AC: Suki Waterhouse is slight of build but she fills the screen with her star presence – and her great eyebrows. What is that star quality exactly, and how did you know she had it?
ALA: I totally feel the same way. I didn't even know who she was. She did some modeling before. My casting director sent me a lot of actresses on tape and I was watching these tapes, and when I watched hers, it was like time standing still. I was just holding my breath watching the character Arlen. She was just it. I tried to prepare her for it, and I even told her, "You can't even imagine how much you are going to physically suffer the next three or four months," because the prosthetics she had to wear were hot and painful and I'm pretty sure her neck got out of alignment. That takedown scene, where the woman takes her down, we did that four times and it was like a football tackle.
AC: She moves really well, too, which is something that some models turned actresses don't do well in a scene.
ALA: I love everything about her. She's the kind of actress that I felt like we had a wave of: so many exciting, diverse, different personalities for a while, like Marisa Tomei, Uma Thurman, Julia Roberts, and Cameron Diaz and they all looked different and they all had really distinct personalities. I don't know how many of those kinds of young actresses we have in movies today, so it was fun to put one that I like into that mix. I hope people put her in all their movies.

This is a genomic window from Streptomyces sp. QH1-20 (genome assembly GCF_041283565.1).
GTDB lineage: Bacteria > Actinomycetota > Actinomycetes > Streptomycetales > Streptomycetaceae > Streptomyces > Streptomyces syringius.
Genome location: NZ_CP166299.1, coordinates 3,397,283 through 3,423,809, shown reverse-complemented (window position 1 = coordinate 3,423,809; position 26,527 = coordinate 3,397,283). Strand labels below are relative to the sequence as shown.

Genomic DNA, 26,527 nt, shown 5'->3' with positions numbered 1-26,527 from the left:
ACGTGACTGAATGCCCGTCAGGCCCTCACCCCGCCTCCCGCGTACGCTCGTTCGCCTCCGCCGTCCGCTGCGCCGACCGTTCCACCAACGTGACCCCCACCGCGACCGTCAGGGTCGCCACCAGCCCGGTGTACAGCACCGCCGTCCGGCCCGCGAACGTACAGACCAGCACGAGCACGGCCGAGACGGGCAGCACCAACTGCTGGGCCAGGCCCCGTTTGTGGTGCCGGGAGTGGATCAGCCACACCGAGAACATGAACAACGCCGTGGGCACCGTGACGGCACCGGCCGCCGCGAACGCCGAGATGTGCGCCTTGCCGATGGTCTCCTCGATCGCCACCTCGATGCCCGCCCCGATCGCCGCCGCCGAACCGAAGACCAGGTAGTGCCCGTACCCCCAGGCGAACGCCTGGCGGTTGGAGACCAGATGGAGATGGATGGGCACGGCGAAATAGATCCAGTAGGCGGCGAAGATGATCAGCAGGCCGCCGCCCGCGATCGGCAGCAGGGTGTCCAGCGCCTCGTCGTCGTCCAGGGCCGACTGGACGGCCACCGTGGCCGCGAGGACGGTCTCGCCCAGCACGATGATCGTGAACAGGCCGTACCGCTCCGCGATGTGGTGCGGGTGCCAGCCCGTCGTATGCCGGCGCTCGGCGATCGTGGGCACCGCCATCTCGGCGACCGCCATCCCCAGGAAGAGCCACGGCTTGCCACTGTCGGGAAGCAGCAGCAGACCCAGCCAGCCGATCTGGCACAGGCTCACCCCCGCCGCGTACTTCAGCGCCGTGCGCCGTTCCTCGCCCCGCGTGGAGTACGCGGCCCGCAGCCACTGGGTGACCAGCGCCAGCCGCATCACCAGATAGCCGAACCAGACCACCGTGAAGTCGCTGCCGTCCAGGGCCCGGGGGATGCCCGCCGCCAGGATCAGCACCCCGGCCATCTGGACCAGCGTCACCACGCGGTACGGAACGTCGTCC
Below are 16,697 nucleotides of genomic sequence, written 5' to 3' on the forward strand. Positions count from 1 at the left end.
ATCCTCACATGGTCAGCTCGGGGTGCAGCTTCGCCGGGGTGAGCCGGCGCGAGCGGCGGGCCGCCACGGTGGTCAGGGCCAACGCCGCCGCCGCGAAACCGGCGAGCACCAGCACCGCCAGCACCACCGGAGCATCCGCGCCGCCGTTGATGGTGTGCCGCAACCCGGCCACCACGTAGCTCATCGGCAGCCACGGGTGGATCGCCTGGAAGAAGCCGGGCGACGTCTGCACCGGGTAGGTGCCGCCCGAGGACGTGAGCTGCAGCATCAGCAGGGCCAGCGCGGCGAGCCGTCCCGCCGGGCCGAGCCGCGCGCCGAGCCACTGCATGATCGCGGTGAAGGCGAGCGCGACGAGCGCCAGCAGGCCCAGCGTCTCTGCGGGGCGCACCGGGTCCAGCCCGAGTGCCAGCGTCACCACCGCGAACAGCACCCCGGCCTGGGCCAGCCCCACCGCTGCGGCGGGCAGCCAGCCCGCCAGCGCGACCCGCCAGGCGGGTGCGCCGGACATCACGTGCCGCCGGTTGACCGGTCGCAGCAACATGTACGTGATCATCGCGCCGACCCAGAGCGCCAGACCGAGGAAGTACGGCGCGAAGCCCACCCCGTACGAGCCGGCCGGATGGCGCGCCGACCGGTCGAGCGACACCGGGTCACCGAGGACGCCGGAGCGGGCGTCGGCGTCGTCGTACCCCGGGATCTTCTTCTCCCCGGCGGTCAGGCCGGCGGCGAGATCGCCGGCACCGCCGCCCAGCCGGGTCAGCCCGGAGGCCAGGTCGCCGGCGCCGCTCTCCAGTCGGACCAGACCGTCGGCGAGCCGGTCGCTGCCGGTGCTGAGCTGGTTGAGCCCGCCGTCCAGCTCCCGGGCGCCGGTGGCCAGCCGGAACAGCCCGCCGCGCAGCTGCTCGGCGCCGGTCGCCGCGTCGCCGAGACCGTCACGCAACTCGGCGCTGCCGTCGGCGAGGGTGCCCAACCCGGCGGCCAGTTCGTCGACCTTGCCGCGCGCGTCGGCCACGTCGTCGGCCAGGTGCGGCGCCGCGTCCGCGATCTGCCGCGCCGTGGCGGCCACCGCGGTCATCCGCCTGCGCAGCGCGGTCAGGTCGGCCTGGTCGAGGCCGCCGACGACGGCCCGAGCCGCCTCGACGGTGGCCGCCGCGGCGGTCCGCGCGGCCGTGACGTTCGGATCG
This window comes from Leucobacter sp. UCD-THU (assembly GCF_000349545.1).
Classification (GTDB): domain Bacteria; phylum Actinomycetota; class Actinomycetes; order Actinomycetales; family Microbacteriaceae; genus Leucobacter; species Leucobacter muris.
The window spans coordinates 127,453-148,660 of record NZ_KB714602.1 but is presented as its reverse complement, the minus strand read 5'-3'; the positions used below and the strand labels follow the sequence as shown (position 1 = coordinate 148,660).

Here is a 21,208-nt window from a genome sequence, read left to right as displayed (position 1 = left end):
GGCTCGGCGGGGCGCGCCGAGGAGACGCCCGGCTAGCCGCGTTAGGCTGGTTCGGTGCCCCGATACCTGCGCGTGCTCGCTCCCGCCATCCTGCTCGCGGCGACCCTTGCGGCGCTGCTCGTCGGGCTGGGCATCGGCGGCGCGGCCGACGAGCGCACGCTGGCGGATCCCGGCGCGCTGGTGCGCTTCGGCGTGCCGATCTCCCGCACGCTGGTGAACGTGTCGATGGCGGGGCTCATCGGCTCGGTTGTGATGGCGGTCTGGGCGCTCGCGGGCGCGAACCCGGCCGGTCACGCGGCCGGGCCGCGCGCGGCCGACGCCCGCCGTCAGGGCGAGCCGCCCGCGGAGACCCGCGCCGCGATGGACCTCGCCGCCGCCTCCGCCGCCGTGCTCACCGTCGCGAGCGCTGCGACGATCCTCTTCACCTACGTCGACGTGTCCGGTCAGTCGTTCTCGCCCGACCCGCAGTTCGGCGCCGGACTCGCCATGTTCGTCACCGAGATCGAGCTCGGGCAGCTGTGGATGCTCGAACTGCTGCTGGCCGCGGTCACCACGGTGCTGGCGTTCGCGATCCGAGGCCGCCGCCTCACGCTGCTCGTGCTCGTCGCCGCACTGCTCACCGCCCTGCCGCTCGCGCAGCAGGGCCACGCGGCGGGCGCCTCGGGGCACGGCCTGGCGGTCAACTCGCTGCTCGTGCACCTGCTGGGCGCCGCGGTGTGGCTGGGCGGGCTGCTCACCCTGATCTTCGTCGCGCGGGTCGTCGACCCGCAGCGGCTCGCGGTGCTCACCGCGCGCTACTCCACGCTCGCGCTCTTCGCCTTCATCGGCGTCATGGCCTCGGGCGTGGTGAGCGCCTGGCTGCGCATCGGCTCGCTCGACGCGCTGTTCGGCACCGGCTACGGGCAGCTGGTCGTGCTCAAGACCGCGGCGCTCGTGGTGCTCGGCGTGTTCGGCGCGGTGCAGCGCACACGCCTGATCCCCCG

AC: I know that Jason Momoa was someone you wanted to work with from the beginning. He's really funny, in a deadpan way. What did you see in him that made you want to cast him?
ALA: He's so funny. I think he would love to do more comedy. When you meet him in person, he has an insanely awesome sense of humor and he's just like a big, playful guy. He's very good, obviously, at the savage tough guy thing, so it's cool for him to branch it into new directions.
AC: He's comfortable being still onscreen, and that's a special thing.
ALA: Suki has that, too, and I think that's a sign of deep intelligence. I don't mean book-smart intelligence. I mean deep smarts.
AC: Jim Carrey is in the film, though you might miss him.
ALA: Yeah, my mom watched the whole movie and didn't even know it was him. I was like, "Mom, he was the hermit in the desert," and she was like, "that dirty guy?" Isn't that so great? To have someone so recognizable as Jim Carrey fully disappear into the character?
AC: He plays a really tremendous Chaplinesque pantomime scene that is terrific. It's just a bit, but it's so wonderful. I don't know who else could have done that scene.
ALA: Nobody. Nobody. And that's a testament to his emotional intelligence. To read a script like that and it's only a few scenes and no words, but recognizing how important that character is to the soul of that entire story. He is the human soul of this savage story so it had to be someone powerful.
The Bad Batch opens Friday, June 23. See Film Listings for showtimes and review.